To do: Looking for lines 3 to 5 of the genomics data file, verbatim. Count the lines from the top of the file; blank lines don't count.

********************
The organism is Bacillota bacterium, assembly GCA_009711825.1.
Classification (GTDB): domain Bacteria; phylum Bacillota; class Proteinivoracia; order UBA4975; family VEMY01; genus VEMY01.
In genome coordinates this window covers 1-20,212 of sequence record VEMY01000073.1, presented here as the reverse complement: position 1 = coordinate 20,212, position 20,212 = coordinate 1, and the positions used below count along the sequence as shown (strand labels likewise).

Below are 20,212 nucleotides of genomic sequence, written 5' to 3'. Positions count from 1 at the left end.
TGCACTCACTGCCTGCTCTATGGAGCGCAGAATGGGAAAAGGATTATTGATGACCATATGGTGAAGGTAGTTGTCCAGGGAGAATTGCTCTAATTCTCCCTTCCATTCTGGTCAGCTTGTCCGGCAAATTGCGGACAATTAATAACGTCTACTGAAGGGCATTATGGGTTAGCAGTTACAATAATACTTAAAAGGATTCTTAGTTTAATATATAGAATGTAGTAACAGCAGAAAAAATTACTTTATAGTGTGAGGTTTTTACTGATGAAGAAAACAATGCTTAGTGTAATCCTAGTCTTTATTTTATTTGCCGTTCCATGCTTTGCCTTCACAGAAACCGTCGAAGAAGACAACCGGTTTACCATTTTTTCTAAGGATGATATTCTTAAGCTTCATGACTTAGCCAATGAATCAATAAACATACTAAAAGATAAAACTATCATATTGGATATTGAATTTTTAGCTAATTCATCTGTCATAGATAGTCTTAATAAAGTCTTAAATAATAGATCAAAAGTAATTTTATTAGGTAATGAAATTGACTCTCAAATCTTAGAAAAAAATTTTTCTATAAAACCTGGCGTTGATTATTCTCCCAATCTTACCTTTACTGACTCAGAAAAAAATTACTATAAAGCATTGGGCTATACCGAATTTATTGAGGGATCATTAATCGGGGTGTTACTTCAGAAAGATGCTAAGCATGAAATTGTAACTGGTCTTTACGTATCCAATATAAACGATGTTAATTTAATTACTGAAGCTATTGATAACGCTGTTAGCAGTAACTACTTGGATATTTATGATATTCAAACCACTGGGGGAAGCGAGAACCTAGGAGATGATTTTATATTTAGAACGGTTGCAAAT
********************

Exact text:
In genome coordinates this window covers 1-20,212 of sequence record VEMY01000073.1, presented here as the reverse complement: position 1 = coordinate 20,212, position 20,212 = coordinate 1, and the positions used below count along the sequence as shown (strand labels likewise).

Below are 20,212 nucleotides of genomic sequence, written 5' to 3'. Positions count from 1 at the left end.
TGCACTCACTGCCTGCTCTATGGAGCGCAGAATGGGAAAAGGATTATTGATGACCATATGGTGAAGGTAGTTGTCCAGGGAGAATTGCTCTAATTCTCCCTTCCATTCTGGTCAGCTTGTCCGGCAAATTGCGGACAATTAATAACGTCTACTGAAGGGCATTATGGGTTAGCAGTTACAATAATACTTAAAAGGATTCTTAGTTTAATATATAGAATGTAGTAACAGCAGAAAAAATTACTTTATAGTGTGAGGTTTTTACTGATGAAGAAAACAATGCTTAGTGTAATCCTAGTCTTTATTTTATTTGCCGTTCCATGCTTTGCCTTCACAGAAACCGTCGAAGAAGACAACCGGTTTACCATTTTTTCTAAGGATGATATTCTTAAGCTTCATGACTTAGCCAATGAATCAATAAACATACTAAAAGATAAAACTATCATATTGGATATTGAATTTTTAGCTAATTCATCTGTCATAGATAGTCTTAATAAAGTCTTAAATAATAGATCAAAAGTAATTTTATTAGGTAATGAAATTGACTCTCAAATCTTAGAAAAAAATTTTTCTATAAAACCTGGCGTTGATTATTCTCCCAATCTTACCTTTACTGACTCAGAAAAAAATTACTATAAAGCATTGGGCTATACCGAATTTATTGAGGGATCATTAATCGGGGTGTTACTTCAGAAAGATGCTAAGCATGAAATTGTAACTGGTCTTTACGTATCCAATATAAACGATGTTAATTTAATTACTGAAGCTATTGATAACGCTGTTAGCAGTAACTACTTGGATATTTATGATATTCAAACCACTGGGGGAAGCGAGAACCTAGGAGATGATTTTATATTTAGAACGGTTGCAAAT